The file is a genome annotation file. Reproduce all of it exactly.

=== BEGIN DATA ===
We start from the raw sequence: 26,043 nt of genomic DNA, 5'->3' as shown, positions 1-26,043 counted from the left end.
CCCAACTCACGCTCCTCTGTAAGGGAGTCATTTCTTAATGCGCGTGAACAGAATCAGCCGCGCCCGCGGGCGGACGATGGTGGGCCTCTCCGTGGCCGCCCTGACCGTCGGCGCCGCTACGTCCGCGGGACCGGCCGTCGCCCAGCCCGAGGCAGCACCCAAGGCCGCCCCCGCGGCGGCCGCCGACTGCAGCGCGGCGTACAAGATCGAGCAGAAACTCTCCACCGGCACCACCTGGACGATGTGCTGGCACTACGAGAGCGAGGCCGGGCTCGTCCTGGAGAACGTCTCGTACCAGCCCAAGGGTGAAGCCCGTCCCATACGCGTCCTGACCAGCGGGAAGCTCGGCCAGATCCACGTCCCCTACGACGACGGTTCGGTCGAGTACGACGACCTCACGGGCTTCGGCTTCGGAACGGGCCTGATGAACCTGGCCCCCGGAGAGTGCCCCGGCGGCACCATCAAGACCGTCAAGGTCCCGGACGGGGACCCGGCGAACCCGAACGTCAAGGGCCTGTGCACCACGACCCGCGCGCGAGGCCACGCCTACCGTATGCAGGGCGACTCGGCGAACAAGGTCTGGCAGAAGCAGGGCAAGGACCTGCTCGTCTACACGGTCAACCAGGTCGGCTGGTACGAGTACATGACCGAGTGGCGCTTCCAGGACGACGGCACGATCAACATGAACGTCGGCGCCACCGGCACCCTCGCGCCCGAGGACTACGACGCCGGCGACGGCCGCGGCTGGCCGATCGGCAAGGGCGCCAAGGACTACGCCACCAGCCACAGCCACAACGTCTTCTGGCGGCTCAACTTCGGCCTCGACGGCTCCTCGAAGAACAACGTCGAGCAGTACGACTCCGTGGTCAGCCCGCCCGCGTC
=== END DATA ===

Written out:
We start from the raw sequence: 26,043 nt of genomic DNA, 5'->3' as shown, positions 1-26,043 counted from the left end.
CCCAACTCACGCTCCTCTGTAAGGGAGTCATTTCTTAATGCGCGTGAACAGAATCAGCCGCGCCCGCGGGCGGACGATGGTGGGCCTCTCCGTGGCCGCCCTGACCGTCGGCGCCGCTACGTCCGCGGGACCGGCCGTCGCCCAGCCCGAGGCAGCACCCAAGGCCGCCCCCGCGGCGGCCGCCGACTGCAGCGCGGCGTACAAGATCGAGCAGAAACTCTCCACCGGCACCACCTGGACGATGTGCTGGCACTACGAGAGCGAGGCCGGGCTCGTCCTGGAGAACGTCTCGTACCAGCCCAAGGGTGAAGCCCGTCCCATACGCGTCCTGACCAGCGGGAAGCTCGGCCAGATCCACGTCCCCTACGACGACGGTTCGGTCGAGTACGACGACCTCACGGGCTTCGGCTTCGGAACGGGCCTGATGAACCTGGCCCCCGGAGAGTGCCCCGGCGGCACCATCAAGACCGTCAAGGTCCCGGACGGGGACCCGGCGAACCCGAACGTCAAGGGCCTGTGCACCACGACCCGCGCGCGAGGCCACGCCTACCGTATGCAGGGCGACTCGGCGAACAAGGTCTGGCAGAAGCAGGGCAAGGACCTGCTCGTCTACACGGTCAACCAGGTCGGCTGGTACGAGTACATGACCGAGTGGCGCTTCCAGGACGACGGCACGATCAACATGAACGTCGGCGCCACCGGCACCCTCGCGCCCGAGGACTACGACGCCGGCGACGGCCGCGGCTGGCCGATCGGCAAGGGCGCCAAGGACTACGCCACCAGCCACAGCCACAACGTCTTCTGGCGGCTCAACTTCGGCCTCGACGGCTCCTCGAAGAACAACGTCGAGCAGTACGACTCCGTGGTCAGCCCGCCCGCGTC